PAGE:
I’ve never been a fan of resolutions. I don’t like leaving things unfinished, and it seems like people make resolutions with the intention of breaking them. Instead I like to set goals. Early in the new year I start with a blank piece of paper and make a list of everything I want to accomplish. There are no restrictions to what I write, I don’t limit it by what seems possible or what I have time for, I just make the list. Goals that relate to my family, home, fitness, career, finances everything gets written down.
When I finish my list I let it sit for a day or two, then I start to organize and filter. There is power in writing down your goals, it takes the scattered thoughts and brings them into focus. When you take a fresh look at what you have written brings into focus what you want and what you think you should want. Every year I set a goal to organize our office, and every year that project gets pushed aside, if it was really that important to me it would be done. If you’re looking at something you have written and all you can think is that you don’t have the time, money, or energy to make it happen, let it go for now. We find the time and money for the things that matter to us, maybe you aren’t there yet.
Sometimes the goals are small like remembering to floss every day. Sometimes the goals are huge like completing an Ironman. Some of them won’t matter to anyone but you, that doesn’t diminish their importance.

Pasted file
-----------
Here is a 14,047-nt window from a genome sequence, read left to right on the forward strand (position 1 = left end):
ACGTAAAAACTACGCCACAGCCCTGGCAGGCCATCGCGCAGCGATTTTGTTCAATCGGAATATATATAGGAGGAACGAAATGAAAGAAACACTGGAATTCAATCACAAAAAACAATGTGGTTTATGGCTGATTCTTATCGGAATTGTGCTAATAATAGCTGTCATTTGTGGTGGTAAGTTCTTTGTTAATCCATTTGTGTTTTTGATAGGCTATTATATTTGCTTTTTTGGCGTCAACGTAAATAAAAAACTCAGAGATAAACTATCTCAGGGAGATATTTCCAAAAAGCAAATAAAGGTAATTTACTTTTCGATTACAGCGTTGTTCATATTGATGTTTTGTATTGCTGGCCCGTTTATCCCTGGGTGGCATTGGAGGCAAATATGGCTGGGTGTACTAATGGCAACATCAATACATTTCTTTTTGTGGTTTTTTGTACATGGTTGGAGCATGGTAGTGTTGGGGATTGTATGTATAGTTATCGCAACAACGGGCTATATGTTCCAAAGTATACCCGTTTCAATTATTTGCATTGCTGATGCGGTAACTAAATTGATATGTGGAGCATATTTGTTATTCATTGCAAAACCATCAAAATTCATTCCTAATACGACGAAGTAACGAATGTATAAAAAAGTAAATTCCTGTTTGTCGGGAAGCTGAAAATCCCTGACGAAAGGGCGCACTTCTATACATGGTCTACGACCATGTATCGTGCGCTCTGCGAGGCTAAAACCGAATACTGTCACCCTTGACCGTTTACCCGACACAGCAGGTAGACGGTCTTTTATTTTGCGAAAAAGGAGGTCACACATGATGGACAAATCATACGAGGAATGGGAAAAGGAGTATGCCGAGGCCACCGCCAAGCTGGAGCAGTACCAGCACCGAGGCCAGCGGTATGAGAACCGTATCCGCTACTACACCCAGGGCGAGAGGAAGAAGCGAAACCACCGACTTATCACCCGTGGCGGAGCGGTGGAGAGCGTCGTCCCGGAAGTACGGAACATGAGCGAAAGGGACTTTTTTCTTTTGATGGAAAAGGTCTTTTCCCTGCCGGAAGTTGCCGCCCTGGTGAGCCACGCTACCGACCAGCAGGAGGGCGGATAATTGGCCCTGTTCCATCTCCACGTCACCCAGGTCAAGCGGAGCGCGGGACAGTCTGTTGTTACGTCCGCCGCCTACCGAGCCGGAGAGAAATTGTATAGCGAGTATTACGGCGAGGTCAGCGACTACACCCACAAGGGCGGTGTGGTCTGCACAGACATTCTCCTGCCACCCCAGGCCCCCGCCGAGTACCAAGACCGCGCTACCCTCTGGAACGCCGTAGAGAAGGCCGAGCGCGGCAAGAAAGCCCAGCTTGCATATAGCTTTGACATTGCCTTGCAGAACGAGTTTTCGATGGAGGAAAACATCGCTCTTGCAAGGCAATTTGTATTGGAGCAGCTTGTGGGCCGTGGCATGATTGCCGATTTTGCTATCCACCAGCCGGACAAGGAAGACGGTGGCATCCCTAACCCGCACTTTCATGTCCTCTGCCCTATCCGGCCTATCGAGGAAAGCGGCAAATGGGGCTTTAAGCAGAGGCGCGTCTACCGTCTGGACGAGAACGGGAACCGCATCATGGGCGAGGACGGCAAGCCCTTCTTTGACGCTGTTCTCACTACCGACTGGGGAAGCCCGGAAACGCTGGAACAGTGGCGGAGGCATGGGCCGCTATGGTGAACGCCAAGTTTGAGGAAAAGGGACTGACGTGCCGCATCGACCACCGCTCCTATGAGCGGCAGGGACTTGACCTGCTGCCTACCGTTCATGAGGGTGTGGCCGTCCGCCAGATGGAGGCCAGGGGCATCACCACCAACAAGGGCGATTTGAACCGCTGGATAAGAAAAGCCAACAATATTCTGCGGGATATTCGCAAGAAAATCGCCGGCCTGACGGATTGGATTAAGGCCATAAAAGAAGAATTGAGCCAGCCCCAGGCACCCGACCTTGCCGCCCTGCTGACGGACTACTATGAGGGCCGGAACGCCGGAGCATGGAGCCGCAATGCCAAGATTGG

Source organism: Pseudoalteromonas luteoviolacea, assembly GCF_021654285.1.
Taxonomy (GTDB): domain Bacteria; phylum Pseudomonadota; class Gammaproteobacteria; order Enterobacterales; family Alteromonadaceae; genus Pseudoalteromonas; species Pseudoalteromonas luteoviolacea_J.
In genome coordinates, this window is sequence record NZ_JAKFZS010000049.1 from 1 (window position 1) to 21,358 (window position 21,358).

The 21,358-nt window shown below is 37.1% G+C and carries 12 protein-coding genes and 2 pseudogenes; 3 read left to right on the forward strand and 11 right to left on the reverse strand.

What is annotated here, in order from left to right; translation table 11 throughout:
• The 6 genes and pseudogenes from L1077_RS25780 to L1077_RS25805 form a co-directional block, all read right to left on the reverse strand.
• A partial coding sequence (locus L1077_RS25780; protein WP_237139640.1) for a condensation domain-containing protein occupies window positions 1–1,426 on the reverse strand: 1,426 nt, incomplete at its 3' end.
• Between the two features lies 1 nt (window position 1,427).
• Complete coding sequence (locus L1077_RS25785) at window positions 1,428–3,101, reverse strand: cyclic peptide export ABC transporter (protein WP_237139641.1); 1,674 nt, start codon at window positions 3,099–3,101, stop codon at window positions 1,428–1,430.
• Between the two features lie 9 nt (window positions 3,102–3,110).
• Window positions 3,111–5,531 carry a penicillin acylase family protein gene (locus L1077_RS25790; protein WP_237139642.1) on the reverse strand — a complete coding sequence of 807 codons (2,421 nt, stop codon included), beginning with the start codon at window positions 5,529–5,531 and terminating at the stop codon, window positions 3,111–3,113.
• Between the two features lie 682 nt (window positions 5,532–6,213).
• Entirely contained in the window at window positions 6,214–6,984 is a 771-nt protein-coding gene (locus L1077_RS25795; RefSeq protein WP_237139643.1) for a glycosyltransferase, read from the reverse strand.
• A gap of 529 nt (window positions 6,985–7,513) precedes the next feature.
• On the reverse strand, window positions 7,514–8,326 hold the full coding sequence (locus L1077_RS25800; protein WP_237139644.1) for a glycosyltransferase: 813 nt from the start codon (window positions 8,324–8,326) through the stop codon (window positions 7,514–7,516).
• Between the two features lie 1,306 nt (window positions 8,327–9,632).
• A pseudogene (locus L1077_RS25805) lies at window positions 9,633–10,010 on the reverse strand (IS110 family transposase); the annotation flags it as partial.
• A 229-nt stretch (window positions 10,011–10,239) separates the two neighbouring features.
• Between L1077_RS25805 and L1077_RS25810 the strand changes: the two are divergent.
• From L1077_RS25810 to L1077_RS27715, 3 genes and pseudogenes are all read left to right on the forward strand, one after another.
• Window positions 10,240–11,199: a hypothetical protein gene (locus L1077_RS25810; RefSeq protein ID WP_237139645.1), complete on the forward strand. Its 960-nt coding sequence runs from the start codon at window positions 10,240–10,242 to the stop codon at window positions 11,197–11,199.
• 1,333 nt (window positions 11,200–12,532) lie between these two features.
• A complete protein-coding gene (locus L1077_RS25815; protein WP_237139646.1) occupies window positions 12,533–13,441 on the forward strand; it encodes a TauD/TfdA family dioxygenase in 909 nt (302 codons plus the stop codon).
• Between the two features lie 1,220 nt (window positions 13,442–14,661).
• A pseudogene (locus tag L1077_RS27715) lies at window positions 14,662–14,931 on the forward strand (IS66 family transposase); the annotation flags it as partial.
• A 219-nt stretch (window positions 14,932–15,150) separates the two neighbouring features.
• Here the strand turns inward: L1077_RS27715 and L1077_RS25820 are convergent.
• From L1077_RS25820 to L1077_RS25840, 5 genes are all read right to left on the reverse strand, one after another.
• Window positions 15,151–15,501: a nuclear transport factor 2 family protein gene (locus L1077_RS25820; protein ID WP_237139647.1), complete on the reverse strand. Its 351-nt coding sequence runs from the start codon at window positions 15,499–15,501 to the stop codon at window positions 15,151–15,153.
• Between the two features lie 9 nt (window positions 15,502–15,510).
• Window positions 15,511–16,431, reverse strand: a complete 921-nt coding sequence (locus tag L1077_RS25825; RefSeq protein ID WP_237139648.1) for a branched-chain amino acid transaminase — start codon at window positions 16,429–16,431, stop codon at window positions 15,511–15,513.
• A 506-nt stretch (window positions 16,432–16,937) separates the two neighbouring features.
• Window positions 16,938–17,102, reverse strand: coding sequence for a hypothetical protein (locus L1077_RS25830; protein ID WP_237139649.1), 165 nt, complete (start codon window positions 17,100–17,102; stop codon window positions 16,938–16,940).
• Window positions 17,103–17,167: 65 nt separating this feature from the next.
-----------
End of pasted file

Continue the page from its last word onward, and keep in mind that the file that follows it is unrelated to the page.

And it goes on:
Once you have those goals in mind, it’s time to make a plan, don’t just hope that these goals will fall into place, figure out how you’re going to make it happen. The great thing about fitness goals is a lot of them come with a plan. I have a plan for the next 30 weeks that will get me across the finish line at the Lake Placid Ironman! This year I also have big career goals, I am expanding my private coaching business, and there isn’t a training plan for that. Instead of hoping that a business plan will fall into my lap, I’m researching, expanding my education, forming new relationships, and reigniting old ones. Putting together a plan that will get me to my goal.
Start by asking yourself what you really want. What areas of your life run smoothly, and where are you pushing against the grain. Don’t be afraid to dream big. The first time I knew I would complete a marathon I was over 200 pounds training for my first 5k. Stop limiting yourself by what seems possible.